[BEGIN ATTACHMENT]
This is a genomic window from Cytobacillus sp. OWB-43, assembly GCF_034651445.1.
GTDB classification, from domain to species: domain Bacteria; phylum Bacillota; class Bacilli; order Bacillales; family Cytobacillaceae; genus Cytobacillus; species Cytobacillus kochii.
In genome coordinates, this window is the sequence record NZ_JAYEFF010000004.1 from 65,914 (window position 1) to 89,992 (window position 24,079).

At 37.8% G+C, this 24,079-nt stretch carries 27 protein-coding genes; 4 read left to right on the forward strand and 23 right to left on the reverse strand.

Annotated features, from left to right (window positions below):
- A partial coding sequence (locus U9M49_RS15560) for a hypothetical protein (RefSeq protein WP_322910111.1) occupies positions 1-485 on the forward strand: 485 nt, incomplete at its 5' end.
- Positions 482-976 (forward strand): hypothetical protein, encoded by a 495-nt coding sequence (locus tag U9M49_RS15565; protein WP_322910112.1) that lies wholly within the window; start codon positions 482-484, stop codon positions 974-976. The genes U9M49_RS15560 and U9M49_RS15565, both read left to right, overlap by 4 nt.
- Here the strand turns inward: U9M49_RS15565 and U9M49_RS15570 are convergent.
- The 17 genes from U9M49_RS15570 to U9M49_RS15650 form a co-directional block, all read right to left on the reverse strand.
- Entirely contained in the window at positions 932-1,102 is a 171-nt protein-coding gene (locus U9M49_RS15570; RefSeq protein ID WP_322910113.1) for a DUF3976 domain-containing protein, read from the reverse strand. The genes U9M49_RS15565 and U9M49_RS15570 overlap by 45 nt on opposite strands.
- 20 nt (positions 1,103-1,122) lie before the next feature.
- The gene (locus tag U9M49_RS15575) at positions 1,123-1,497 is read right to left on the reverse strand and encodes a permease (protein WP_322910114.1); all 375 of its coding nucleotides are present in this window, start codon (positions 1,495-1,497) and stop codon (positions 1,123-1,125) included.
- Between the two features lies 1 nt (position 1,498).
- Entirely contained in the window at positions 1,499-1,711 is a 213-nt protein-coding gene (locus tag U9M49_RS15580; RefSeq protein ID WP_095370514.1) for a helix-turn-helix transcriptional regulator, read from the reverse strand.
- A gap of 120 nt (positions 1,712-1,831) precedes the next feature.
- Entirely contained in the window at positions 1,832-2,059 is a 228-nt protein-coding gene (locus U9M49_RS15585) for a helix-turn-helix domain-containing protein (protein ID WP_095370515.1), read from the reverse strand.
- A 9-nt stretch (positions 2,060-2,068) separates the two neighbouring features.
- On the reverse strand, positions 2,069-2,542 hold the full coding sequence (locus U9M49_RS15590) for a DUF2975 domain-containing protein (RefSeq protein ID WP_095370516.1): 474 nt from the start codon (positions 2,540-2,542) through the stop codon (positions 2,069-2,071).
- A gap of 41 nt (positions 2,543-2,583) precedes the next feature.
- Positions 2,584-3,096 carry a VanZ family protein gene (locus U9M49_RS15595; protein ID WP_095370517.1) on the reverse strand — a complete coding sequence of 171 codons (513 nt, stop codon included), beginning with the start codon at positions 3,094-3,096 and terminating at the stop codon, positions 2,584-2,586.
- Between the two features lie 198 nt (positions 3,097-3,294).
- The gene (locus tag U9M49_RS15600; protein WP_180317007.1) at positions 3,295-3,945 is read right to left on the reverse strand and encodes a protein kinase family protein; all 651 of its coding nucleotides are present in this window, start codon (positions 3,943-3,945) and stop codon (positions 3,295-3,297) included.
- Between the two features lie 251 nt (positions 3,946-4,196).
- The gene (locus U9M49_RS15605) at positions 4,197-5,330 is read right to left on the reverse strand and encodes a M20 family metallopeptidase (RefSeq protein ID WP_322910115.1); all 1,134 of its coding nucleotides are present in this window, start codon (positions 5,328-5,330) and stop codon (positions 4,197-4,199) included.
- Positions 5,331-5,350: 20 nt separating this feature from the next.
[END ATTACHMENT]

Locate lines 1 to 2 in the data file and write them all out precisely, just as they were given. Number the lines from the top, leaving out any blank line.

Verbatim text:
This is a genomic window from Cytobacillus sp. OWB-43, assembly GCF_034651445.1.
GTDB classification, from domain to species: domain Bacteria; phylum Bacillota; class Bacilli; order Bacillales; family Cytobacillaceae; genus Cytobacillus; species Cytobacillus kochii.